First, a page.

And note that the UN donor countries pay $1 billion a year to have UN peacekeepers sit on their thumbs and watch civilians be murdered. I would rather have my taxes go to the costs of executing more Humberto Leals rather than to subsidizing the incompetence and cowardice of so-called "peacekeepers" whose presence actually facilitates the killing they were sent to prevent.

Clean water for the Third World: the problem isn't money

From Fast Company, a report on SODIS: solar disinfection of water.

Today, at least 5 million people in about 30 countries disinfect their drinking water daily with SODIS, and 750,000 more join the ranks each year. SODIS works by exposing contaminated water to the sun's UV rays, destroying the genetic material and cellular structure of viruses, bacteria, and protozoa. PET plastic bottles work best, as they're both durable and allow much of the UV radiation to pass through them. Bottled water is left outside for at least six hours (or 48 hours if it's cloudy), and then stored for future use. Since both polluted water and plastic bottles are abundant in many developing countries, SODIS is catching on and cutting the incidence of diarrhea by more than 85% in some places.

The problem of finding safe water to drink affects a lot more than 5,000,000 people: the article puts the number at 1,200,000,000. Annually, 1.8 million children die of diarrhea related to contaminated water.

So why isn't a cheap, practical and effective solution not an instant success? Heierli rephrased the question in a more telling way in his report: "Why is it so hard to get safe water to the poor--and so profitable to sell it to the rich?"

Basically, it's a marketing problem. Even in places where SODIS training is readily available, only about half of the households trained in the technique actually adopt it. SODIS training cannot be stopped after the first year of promotion. "People need reminders to form solid habits," says Meierhofer. They also need to be convinced of its value: Families capable of spending the modest time and money for SODIS often prioritize other things (such as buying soft drinks).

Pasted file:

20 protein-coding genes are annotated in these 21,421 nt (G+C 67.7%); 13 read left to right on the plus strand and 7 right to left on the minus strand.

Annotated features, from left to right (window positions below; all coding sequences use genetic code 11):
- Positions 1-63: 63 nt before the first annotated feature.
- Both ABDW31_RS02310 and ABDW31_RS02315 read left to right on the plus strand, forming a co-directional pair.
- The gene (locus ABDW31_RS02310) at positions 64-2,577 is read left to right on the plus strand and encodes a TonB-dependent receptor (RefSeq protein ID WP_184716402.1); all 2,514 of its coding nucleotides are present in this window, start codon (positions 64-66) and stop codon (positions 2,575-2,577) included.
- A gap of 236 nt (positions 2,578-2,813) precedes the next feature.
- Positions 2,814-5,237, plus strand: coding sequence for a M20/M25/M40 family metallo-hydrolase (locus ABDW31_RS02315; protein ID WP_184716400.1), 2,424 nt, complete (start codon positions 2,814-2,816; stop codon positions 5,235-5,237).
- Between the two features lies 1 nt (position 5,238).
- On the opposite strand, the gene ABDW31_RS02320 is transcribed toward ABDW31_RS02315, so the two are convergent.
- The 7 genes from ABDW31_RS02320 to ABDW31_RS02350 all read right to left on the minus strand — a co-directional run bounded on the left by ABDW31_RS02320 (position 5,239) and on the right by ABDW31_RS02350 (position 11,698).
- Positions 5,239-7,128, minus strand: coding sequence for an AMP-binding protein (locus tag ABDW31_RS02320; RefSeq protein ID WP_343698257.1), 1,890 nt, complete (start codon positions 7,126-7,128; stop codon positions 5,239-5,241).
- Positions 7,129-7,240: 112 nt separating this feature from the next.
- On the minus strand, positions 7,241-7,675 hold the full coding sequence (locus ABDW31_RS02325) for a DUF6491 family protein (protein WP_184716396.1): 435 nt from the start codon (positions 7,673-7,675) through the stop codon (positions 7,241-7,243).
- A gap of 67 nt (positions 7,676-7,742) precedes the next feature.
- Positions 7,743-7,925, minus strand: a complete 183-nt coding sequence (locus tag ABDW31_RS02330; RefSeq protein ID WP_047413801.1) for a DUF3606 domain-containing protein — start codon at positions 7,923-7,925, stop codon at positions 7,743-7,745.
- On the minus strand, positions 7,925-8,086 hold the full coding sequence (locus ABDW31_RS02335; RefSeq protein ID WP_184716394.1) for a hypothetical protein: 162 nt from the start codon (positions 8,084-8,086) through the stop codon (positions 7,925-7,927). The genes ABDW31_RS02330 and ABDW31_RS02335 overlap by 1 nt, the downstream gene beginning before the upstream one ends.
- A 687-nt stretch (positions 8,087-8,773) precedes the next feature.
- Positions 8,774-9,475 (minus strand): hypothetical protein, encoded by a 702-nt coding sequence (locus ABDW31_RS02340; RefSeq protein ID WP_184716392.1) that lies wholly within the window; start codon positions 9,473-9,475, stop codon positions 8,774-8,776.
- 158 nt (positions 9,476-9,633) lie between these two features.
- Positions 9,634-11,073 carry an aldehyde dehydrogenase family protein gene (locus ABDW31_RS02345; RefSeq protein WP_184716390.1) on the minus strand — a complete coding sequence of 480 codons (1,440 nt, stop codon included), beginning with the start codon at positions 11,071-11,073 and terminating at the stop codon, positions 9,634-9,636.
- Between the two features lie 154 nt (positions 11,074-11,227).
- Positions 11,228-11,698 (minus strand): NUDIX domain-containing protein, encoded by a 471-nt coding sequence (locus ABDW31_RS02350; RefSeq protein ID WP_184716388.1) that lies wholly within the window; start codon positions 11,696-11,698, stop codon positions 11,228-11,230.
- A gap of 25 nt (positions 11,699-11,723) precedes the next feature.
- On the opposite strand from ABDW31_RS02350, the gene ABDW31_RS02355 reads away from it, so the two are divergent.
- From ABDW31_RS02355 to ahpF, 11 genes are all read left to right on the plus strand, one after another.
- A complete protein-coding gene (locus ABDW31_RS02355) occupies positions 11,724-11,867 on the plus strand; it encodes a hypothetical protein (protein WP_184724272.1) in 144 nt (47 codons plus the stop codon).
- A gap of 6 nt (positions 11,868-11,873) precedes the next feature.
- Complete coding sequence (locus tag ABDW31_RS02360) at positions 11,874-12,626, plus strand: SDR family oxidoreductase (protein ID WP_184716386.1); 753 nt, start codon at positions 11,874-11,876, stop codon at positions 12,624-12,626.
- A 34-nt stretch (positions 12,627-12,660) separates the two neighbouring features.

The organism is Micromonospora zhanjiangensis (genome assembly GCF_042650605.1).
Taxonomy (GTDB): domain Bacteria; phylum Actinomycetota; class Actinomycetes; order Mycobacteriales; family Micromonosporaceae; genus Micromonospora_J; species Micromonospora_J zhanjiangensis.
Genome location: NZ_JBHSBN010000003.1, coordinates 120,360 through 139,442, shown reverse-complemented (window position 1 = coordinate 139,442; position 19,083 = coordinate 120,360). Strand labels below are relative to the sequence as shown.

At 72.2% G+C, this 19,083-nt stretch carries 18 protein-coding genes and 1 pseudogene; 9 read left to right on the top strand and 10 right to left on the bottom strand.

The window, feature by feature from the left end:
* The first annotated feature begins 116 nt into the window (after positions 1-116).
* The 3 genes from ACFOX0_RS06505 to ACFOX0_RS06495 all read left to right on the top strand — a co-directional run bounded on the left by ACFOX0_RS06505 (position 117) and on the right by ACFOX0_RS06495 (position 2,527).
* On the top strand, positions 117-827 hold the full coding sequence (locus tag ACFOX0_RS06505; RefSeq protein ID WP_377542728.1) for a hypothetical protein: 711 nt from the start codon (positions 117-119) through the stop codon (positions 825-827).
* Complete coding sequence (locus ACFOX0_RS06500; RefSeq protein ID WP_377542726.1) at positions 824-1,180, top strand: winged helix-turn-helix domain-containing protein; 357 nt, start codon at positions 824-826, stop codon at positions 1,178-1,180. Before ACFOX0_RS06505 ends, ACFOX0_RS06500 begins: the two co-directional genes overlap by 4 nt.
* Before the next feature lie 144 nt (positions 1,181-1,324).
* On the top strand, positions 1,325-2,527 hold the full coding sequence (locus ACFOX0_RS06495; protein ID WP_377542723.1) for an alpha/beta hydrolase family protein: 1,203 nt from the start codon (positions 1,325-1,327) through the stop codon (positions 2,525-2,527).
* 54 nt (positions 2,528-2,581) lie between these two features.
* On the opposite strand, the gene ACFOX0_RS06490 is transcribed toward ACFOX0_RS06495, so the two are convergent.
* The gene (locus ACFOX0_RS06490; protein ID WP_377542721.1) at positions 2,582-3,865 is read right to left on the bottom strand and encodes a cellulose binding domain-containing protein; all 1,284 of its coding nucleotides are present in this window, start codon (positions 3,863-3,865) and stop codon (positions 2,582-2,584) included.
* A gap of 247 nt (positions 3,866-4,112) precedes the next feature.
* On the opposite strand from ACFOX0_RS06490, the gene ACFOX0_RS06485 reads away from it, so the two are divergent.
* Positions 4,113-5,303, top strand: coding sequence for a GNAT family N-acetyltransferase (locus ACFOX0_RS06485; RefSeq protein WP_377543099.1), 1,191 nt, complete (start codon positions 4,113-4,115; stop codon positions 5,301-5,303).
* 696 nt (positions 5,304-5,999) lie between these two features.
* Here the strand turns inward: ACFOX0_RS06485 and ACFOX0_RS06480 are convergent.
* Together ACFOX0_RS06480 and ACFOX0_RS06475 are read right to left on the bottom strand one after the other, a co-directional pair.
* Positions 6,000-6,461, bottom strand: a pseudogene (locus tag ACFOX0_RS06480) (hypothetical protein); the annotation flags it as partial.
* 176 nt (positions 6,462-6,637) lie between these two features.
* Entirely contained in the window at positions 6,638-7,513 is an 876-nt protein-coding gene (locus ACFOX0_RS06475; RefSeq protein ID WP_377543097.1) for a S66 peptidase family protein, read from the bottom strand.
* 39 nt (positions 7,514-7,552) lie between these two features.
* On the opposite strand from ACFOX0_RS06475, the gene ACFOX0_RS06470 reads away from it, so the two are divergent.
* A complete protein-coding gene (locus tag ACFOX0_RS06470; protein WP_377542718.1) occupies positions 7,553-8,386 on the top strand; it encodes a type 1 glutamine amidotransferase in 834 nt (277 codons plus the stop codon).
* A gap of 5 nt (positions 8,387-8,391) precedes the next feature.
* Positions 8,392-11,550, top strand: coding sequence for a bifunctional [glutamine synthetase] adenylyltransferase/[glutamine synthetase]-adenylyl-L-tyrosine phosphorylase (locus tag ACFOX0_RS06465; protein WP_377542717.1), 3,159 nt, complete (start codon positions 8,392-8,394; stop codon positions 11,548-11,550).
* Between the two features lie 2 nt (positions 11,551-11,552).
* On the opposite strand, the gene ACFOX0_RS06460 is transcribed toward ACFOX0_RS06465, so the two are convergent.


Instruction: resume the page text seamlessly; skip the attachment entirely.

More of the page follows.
Let that sink in for a minute. Families capable of making a tiny investment in time and money to save their children from a horrific slow death "often prioritize other things".

Are children so disposable in those societies that a few thousand more or fewer dying is of no consequence? Do parents in those societies place such little value on their children?

Is this the reason that the Third World remains poor and sick -- that it is unwilling to make a sufficient effort to build an infrastructure for its future if that takes away from current consumption?

Wednesday, July 6, 2011

US Intelligence Agencies warn of implanted bombs inside terrorists

I guess they finally got around to watching The Dark Knight:

WASHINGTON – The U.S. government has warned domestic and international airlines that some terrorists are considering surgically implanting explosives into humans to carry out attacks, The Associated Press has learned.

There is no intelligence pointing to a specific plot, but the U.S. shared its concerns last week with executives at domestic and international carriers.

People traveling to the U.S. from overseas may experience additional screening at airports because of the threat, according to the Transportation Security Administration.

My prediction: a pregnant woman delivers by C-section and has the empty space in her abdomen replaced with a chemical pack. After some weeks of healing, she's given the catalyst in liquid form disguised as injectable insulin and sent onto a plane.

Midflight, she goes into the lavatory to "take her insulin," injects it into her belly into the chemical pack, and....

(H/T Hot Air.)

UPDATE: Thanks, Ace, for linking this in the Headlines at Ace Of Spades HQ. And welcome, M&Ms!